It’s Wonderful to Be Here

The Reykjavik Grapevine will always have a special place in my heart.

I moved to Reykjavík with plans to stay for six months, but I wound up staying for nearly six years thanks to this magazine, which gave me the dream job of being its editor.

I found my way to the old office at Hafnarstræti 15 in my early twenties, when I was looking for an internship to meet a requirement for a class I was taking. The magazine took me on as an intern and then hired me as their journalist. It was an exciting time to be in journalism, especially in Iceland at a magazine that didn’t pull any punches. We were about a year into the Great Recession, and people were still banging on pots and pans in front of the parliament building. We printed a lot of stories back then about what happened and why, and whether anybody had learned anything after we voted back into office the very same political parties that presided over the big banking boom and bust.

About a year after I arrived, I experienced the first of four eruptions. Eyjafjallajökull, the volcano that nobody could pronounce, stranded people all over the world, and it changed Iceland forever. Fearing that the eruption would have a devastating effect on the economy, the government launched a highly successful PR campaign luring people to the country, where you could dance in pristine nature to the beat of Emiliana Torrini’s “Jungle Drum.” The budget airline WOW began transporting planeloads of people to the island every day, and tourism surpassed fishing as the country’s largest industry. In downtown Reykjavík, we watched as hotels sprouted everywhere and puffin stores, as we called them, took over our main drag.

As editor during the cusp of the tourism boom, I struggled to accept the changing landscape of the country that I had grown up visiting every summer and loved for its raw, untouched qualities. Despite the influx of tourists who picked up the magazine, I continued to try to print articles that appealed to the people who lived here, the Icelanders and expats who appreciated our unique window into Icelandic politics and society and our heavy coverage of music and the arts. It was my belief that tourists and Icelandophiles around the world would enjoy reading us as a result. While this magazine has never taken itself too seriously, it has always had its finger on the pulse, and it’s published some serious journalism through the years. We were loved and sometimes hated, but it always felt like what we were doing mattered.

No day on the job was ever quite the same. The magazine took me to the president’s residence to chat with the incumbent and to the maximum security prison to watch standup comedy with the inmates. I went up into the mountains on horseback to round up sheep and deep down into the chamber of a dormant volcano via one of those lifts that window washers use on skyscrapers. I went rafting down a glacial river, snorkeling between tectonic plates, and surfing in the North Atlantic. I drove all over the country and flew to remote towns in Greenland to take in the breathtaking nature and glimpse another way of life. With each story I worked on, I learned something new and gained experience.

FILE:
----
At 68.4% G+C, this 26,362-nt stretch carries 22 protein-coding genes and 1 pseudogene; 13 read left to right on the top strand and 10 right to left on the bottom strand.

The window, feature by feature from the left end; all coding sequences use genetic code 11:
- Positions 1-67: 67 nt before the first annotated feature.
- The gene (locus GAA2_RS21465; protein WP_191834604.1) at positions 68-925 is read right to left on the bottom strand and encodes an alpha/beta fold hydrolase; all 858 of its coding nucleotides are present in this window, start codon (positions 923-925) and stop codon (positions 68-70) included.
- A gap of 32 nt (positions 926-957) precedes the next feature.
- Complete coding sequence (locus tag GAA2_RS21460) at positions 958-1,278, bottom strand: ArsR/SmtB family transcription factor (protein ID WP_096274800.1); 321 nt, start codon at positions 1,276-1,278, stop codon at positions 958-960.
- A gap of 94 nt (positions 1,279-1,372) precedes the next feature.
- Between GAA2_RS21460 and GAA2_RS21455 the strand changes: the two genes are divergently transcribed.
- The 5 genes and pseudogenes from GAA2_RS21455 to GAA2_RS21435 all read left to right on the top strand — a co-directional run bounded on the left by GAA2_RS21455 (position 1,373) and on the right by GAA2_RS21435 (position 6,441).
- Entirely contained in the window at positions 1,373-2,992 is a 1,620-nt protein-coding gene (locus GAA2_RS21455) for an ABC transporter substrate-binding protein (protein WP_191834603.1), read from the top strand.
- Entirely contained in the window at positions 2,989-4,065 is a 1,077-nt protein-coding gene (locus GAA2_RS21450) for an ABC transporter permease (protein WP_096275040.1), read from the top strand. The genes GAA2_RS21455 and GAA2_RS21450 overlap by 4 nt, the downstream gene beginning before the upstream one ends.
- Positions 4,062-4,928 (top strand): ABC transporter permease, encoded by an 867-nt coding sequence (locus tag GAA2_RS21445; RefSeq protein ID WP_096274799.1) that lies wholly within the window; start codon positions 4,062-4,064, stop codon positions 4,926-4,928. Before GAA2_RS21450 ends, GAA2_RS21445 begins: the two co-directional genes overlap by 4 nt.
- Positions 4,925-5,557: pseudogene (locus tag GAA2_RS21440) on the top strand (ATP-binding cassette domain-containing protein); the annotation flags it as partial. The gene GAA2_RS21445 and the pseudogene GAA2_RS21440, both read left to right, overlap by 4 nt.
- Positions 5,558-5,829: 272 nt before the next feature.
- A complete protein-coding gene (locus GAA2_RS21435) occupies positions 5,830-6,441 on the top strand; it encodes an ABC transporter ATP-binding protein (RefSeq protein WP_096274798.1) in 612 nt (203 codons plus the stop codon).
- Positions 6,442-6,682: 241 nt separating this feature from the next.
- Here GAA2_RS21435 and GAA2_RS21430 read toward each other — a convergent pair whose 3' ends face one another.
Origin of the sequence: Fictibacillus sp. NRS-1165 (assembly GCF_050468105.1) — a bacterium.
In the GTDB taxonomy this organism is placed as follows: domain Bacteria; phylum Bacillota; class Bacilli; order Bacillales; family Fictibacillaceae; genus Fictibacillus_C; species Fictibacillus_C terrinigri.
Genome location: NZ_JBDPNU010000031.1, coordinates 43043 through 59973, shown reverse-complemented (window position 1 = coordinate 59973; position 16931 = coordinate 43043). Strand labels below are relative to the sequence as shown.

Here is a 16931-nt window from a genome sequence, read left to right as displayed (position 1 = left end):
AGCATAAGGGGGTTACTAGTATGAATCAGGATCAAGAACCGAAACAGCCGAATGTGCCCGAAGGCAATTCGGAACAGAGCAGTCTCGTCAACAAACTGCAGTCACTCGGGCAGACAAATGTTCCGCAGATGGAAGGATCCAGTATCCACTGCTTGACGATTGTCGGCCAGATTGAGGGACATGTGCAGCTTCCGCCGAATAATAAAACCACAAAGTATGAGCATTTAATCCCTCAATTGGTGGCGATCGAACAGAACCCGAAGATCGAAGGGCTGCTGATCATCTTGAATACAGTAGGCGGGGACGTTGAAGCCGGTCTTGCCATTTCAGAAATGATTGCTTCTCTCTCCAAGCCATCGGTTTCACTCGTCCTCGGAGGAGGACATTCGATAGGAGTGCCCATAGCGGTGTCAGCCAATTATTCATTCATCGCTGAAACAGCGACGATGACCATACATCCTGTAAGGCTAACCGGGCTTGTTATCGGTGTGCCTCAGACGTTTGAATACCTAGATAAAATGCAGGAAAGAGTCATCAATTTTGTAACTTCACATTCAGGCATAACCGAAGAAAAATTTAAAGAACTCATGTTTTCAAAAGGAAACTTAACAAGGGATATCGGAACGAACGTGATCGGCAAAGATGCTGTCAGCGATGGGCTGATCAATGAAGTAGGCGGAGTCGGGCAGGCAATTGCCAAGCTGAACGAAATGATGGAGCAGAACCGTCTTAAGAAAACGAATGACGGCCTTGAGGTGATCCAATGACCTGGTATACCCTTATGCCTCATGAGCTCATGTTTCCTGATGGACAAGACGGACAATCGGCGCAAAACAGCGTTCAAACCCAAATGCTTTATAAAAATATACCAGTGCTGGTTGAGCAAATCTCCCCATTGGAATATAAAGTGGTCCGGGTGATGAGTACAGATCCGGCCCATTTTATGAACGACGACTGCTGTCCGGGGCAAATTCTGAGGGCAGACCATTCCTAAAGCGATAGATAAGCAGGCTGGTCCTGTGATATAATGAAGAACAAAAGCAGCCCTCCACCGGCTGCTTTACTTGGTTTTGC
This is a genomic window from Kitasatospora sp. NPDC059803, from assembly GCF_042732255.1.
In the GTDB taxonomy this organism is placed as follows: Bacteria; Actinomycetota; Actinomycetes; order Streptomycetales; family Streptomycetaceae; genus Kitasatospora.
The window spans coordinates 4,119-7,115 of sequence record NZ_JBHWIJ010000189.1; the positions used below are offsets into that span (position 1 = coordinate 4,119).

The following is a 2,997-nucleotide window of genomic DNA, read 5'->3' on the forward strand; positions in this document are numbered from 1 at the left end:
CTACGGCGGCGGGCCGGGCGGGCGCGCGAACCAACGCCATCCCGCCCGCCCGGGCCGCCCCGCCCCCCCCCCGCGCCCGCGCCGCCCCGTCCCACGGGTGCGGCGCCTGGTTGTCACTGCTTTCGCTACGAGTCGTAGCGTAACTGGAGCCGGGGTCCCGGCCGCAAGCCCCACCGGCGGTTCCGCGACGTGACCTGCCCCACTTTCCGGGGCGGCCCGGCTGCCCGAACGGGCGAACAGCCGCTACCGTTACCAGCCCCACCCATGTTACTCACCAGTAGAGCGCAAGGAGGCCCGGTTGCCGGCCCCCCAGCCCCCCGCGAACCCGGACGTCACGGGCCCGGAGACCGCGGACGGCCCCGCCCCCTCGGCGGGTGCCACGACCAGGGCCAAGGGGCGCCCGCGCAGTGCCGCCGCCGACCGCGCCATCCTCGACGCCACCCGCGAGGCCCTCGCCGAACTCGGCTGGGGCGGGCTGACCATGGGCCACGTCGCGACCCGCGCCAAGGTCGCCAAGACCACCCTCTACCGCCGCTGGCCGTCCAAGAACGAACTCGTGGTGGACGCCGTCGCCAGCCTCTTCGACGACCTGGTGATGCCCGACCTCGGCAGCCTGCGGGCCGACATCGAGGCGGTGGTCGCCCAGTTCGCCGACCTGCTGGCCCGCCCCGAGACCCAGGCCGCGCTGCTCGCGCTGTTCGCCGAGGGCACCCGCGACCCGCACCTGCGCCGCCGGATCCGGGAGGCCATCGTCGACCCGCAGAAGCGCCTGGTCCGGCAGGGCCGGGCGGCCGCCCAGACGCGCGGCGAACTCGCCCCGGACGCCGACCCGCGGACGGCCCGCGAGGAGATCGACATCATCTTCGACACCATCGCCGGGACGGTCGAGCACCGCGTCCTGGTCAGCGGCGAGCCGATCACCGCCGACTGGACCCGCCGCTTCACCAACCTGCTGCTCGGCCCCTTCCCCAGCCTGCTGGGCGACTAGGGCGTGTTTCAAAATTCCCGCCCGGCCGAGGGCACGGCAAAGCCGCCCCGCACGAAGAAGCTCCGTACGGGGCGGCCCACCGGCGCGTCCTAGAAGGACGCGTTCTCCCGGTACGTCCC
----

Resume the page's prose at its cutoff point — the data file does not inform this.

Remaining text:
It was tough work, though, to create this magazine. On print day, after several sleepless nights, I would walk up the steps to our office to find our large proofs scattered around the room as writers and interns with fresher eyes than mine looked for typos and layout mistakes. I would sit down and try to write a coherent editor’s letter while our equally sleepless designer worked opposite me on articles that inevitably came in late. Sometimes it couldn’t be helped, such as when a big political or geological event derailed our best laid plans. It was chaos, but we somehow always made it to the printer.

At some point I realized I was measuring the passage of time in the increment of issues, and the issues grew larger in size every year. My life was attuned to our print schedule. With each issue, the pressure mounted until we went to press, and then it would subside for a few days before it would mount again, in a cycle that repeated itself like this for years. As I reflect on the nearly 60 issues I sent to the printer, I know it was only possible because this magazine was surrounded by a large community of smart, creative contributors. I worked with so many amazing writers, designers, photographers, and illustrators, and it’s thanks to them that this magazine endured.

It’s hard to fathom that it’s been a decade since we were working on our 10-year anniversary issue, busy tracking down a cover star from each year of the magazine’s existence for a cover shoot together. I’m not sure where the time went, but I’m thrilled to see that The Reykjavik Grapevine is thriving at this milestone and that so many of my old colleagues are still involved or have returned to it after a hiatus. This is a special place where you make lifelong friendships with the most incredible people and the work feels meaningful. To the team now putting their hearts into this magazine, thank you for keeping it going.

Although it’s a lot of fun, I’m sure it’s still also largely a labour of love.

This appeared in “Twenty Years of Grit.”